ASOR CHI: Documenting, Protecting, and Preserving Cultural Heritage

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A photograph of the heavily damaged al-Ma’ara Museum taken by local partners (photograph provided by The Day After - Heritage Protection Initiative; June 2015)

By Marina Gabriel

ASOR Cultural Heritage Initiatives is an international, collaborative effort founded to respond to the destruction of cultural heritage in Syria, Iraq, and Libya. Since 2014, ASOR CHI has produced over 2,000 reports on the cultural situation, inventoried 16,000 sites, conducted 13,000 satellite assessments, and compiled 17,000 archived media entries on cultural heritage incidents and assets.

The destruction of cultural heritage in Syria and Iraq has been called the worst heritage catastrophe since WWII. Years of conflict have resulted in catastrophic damage to Syria’s and Iraq’s ancient archaeological sites, museums, libraries, and other built heritage. The cultural cleansing campaign carried out by ISIS destroyed hundreds of ancient monuments, as well as hundreds of religious sites including mosques, churches, cemeteries, and shrines.

In response to the ongoing destruction of cultural heritage, the American Schools of Oriental Research—an organization dedicated to initiating, encouraging, and supporting research into (as well as facilitating public understanding of) the history and cultures of the Near East and wider Mediterranean world—and the US Department of State signed a cooperative agreement that established ASOR Cultural Heritage Initiatives (ASOR CHI),formerly known as the Syrian Heritage Initiative. ASOR CHI addresses the cultural heritage crisis in Syria, northern Iraq, and Libya by monitoring, reporting, fact-finding, promoting global awareness, conducting emergency response and stabilization projects, and developing post-conflict rehabilitation plans. The organization consists of a team of scholars, archaeologists, geospatial specialists, and heritage professionals. Dr. Michael Danti serves as the academic director, and Dr. Andrew Vaughn, ASOR’s executive director, acts as administrative director.

Established in 2014, the ASOR CHI team was first tasked with monitoring damage to cultural heritage sites in Syria. However, the project expanded to include northern Iraq when the so-called Islamic States (ISIS) invaded Mosul and began its campaign of cultural cleansing. The group previously released theatrical video footage of its destruction of sites such as the Nebi Younis Mosque Complex in Mosul and the ancient site of Nimrud. In 2017, ASOR CHI’s monitoring and reporting work expanded to include Libya where ongoing insecurity, as well as natural impacts and development, threatened ancient heritage sites.


As archaeologists and cultural heritage experts are often unable to access cultural heritage sites that have been damaged, ASOR CHI relies on open source media, satellite imagery, and local sources on the ground to gather critical information. As a result, the team has closely tracked damage to cultural heritage sites, often as it is occurring.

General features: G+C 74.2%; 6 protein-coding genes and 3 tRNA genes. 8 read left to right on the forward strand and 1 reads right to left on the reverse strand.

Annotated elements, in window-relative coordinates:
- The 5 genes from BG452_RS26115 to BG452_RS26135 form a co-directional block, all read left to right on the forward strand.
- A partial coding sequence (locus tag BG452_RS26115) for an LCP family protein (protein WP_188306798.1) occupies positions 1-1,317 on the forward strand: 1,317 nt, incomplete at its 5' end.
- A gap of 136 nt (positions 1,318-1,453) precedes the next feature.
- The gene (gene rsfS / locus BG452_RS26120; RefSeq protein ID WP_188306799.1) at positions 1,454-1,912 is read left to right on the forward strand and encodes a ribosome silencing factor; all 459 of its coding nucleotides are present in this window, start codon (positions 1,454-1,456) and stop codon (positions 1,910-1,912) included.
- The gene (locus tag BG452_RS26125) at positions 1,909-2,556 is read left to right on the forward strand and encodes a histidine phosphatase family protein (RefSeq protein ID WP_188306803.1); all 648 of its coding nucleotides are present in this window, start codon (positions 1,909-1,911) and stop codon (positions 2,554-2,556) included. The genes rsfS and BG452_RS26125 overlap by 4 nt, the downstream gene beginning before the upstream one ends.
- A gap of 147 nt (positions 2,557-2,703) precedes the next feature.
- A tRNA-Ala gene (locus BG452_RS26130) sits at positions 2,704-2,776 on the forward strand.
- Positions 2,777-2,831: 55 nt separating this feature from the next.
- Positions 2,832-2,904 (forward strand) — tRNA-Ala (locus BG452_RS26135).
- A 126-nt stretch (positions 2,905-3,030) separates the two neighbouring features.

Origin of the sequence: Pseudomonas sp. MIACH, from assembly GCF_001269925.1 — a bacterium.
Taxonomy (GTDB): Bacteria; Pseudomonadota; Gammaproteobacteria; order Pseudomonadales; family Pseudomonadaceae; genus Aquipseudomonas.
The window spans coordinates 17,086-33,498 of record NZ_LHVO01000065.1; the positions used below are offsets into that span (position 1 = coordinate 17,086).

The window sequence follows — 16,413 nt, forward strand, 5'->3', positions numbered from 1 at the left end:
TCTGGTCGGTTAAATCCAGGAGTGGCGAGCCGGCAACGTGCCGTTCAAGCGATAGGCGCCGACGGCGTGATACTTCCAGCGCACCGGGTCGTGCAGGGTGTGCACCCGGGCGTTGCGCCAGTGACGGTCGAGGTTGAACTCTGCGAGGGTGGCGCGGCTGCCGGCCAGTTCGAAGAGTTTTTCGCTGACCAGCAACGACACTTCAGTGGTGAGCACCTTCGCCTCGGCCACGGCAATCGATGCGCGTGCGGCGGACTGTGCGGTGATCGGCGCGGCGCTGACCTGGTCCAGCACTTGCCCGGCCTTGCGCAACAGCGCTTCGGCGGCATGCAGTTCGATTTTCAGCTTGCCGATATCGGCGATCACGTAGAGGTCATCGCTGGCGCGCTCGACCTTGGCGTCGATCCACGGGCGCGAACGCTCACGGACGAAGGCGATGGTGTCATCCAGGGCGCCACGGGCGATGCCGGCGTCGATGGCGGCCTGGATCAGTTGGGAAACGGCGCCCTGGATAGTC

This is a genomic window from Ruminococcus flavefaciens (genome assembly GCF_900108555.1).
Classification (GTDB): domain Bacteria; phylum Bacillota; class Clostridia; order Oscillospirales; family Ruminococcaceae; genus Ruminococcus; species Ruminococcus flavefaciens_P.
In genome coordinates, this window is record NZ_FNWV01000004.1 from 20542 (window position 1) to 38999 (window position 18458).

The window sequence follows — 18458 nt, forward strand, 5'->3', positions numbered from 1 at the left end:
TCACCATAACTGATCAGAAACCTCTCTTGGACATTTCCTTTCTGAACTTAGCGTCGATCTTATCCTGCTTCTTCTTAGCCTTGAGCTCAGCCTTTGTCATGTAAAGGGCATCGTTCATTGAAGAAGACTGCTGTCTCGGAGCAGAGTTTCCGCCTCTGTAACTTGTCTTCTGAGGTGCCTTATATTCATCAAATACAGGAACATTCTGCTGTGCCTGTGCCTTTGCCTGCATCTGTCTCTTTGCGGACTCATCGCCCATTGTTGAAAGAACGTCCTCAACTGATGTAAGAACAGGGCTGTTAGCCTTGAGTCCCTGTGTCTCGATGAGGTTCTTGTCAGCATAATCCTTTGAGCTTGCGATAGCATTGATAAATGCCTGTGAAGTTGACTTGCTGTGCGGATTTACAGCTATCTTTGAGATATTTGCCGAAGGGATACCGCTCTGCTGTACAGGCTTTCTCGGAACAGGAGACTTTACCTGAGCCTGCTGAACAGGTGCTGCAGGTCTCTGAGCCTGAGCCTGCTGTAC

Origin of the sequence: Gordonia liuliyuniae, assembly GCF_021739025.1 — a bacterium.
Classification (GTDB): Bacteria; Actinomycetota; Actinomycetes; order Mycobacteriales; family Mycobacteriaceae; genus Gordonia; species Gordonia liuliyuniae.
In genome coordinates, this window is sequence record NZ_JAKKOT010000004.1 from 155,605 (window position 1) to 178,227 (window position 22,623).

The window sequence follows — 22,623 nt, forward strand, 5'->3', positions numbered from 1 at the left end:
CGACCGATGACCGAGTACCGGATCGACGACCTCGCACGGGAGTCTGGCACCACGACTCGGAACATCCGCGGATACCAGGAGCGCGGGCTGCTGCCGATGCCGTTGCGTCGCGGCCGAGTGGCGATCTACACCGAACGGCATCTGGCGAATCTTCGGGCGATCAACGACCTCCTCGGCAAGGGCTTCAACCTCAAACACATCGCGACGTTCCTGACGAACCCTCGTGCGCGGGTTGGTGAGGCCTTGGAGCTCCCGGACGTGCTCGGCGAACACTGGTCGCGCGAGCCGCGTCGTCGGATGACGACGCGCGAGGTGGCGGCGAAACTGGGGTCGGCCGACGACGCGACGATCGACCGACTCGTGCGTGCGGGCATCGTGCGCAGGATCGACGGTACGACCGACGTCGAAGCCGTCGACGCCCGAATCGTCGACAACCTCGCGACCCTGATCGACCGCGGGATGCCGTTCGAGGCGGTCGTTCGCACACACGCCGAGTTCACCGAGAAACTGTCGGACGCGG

To comprehensively document the damage, ASOR CHI maintains a database of nearly 16,000 cultural heritage sites such as archaeological, religious, and secular sites and monuments, as well as museums, libraries, and modern cities. To date, ASOR CHI has recorded over 2,000 incidents in Syria, Iraq, and Libya involving damage ranging from intentional destruction to natural impacts (as of November 2018). This information is gathered into incident reports that make up ASOR CHI’s series of weekly and monthly reports available online.

The ASOR CHI Geospatial Team assesses and monitors heritage sites using high resolution satellite images made available through our cooperation with the US Department of State. To corroborate reports from the ground, as well as fight disinformation that has been so common in this conflict, the geospatial team conducts satellite assessments at regular intervals. To date, nearly 14,000 satellite assessments have been conducted. ASOR CHI also maintains a database of over 17,000 media files that have been vital in tracking the condition of cultural heritage sites.

While ISIS’s intentional, and widely publicized, destruction of ancient and religious sites has received intensive international media coverage, the vast majority of damage to cultural heritage has been from ongoing conflict and insecurity. In Syria, ASOR CHI documented an expansion of heritage incidents in September 2015, when Russia entered the Syrian conflict, bringing with it extensive aerial bombardment campaigns. These campaigns resulted in an increase in damage to civilian infrastructure including cultural heritage sites such as museums, mosques, and churches. Damage to such sites continued as the Syrian regime, bolstered by Russia, fought to reclaim territory held by Syrian opposition groups.